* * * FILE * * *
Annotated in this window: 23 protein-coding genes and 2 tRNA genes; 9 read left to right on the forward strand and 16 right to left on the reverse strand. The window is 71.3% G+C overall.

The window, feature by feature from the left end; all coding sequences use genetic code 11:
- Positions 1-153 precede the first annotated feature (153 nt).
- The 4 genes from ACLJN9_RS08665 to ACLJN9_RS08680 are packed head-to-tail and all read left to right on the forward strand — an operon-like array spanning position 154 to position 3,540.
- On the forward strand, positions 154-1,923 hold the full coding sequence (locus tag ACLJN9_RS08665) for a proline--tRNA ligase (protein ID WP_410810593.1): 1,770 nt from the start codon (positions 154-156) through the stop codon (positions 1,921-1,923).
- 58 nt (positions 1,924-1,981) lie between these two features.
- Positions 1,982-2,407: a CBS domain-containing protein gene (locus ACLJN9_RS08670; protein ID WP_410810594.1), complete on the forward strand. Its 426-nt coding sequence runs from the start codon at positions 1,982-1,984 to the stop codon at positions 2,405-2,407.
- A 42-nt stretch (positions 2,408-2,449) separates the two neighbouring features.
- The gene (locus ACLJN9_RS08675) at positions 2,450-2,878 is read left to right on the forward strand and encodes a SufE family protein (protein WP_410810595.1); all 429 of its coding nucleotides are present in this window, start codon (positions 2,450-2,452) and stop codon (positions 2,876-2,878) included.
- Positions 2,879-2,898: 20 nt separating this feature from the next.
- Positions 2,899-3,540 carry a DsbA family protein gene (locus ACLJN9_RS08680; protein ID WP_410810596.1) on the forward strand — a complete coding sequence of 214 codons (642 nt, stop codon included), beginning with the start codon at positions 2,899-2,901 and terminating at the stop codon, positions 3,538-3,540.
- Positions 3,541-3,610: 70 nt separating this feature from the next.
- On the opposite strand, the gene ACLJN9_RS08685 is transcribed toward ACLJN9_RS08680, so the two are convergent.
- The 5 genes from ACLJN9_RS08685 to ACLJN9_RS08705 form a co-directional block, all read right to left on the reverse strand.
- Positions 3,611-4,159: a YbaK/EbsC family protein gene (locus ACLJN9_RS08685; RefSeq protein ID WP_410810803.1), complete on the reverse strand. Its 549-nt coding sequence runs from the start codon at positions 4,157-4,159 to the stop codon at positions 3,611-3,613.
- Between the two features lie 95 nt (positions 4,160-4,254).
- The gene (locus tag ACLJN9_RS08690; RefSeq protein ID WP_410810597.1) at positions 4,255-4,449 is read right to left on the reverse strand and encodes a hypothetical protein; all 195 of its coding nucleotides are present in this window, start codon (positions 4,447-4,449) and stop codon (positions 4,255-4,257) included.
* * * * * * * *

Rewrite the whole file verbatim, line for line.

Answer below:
Annotated in this window: 23 protein-coding genes and 2 tRNA genes; 9 read left to right on the forward strand and 16 right to left on the reverse strand. The window is 71.3% G+C overall.

The window, feature by feature from the left end; all coding sequences use genetic code 11:
- Positions 1-153 precede the first annotated feature (153 nt).
- The 4 genes from ACLJN9_RS08665 to ACLJN9_RS08680 are packed head-to-tail and all read left to right on the forward strand — an operon-like array spanning position 154 to position 3,540.
- On the forward strand, positions 154-1,923 hold the full coding sequence (locus tag ACLJN9_RS08665) for a proline--tRNA ligase (protein ID WP_410810593.1): 1,770 nt from the start codon (positions 154-156) through the stop codon (positions 1,921-1,923).
- 58 nt (positions 1,924-1,981) lie between these two features.
- Positions 1,982-2,407: a CBS domain-containing protein gene (locus ACLJN9_RS08670; protein ID WP_410810594.1), complete on the forward strand. Its 426-nt coding sequence runs from the start codon at positions 1,982-1,984 to the stop codon at positions 2,405-2,407.
- A 42-nt stretch (positions 2,408-2,449) separates the two neighbouring features.
- The gene (locus ACLJN9_RS08675) at positions 2,450-2,878 is read left to right on the forward strand and encodes a SufE family protein (protein WP_410810595.1); all 429 of its coding nucleotides are present in this window, start codon (positions 2,450-2,452) and stop codon (positions 2,876-2,878) included.
- Positions 2,879-2,898: 20 nt separating this feature from the next.
- Positions 2,899-3,540 carry a DsbA family protein gene (locus ACLJN9_RS08680; protein ID WP_410810596.1) on the forward strand — a complete coding sequence of 214 codons (642 nt, stop codon included), beginning with the start codon at positions 2,899-2,901 and terminating at the stop codon, positions 3,538-3,540.
- Positions 3,541-3,610: 70 nt separating this feature from the next.
- On the opposite strand, the gene ACLJN9_RS08685 is transcribed toward ACLJN9_RS08680, so the two are convergent.
- The 5 genes from ACLJN9_RS08685 to ACLJN9_RS08705 form a co-directional block, all read right to left on the reverse strand.
- Positions 3,611-4,159: a YbaK/EbsC family protein gene (locus ACLJN9_RS08685; RefSeq protein ID WP_410810803.1), complete on the reverse strand. Its 549-nt coding sequence runs from the start codon at positions 4,157-4,159 to the stop codon at positions 3,611-3,613.
- Between the two features lie 95 nt (positions 4,160-4,254).
- The gene (locus tag ACLJN9_RS08690; RefSeq protein ID WP_410810597.1) at positions 4,255-4,449 is read right to left on the reverse strand and encodes a hypothetical protein; all 195 of its coding nucleotides are present in this window, start codon (positions 4,447-4,449) and stop codon (positions 4,255-4,257) included.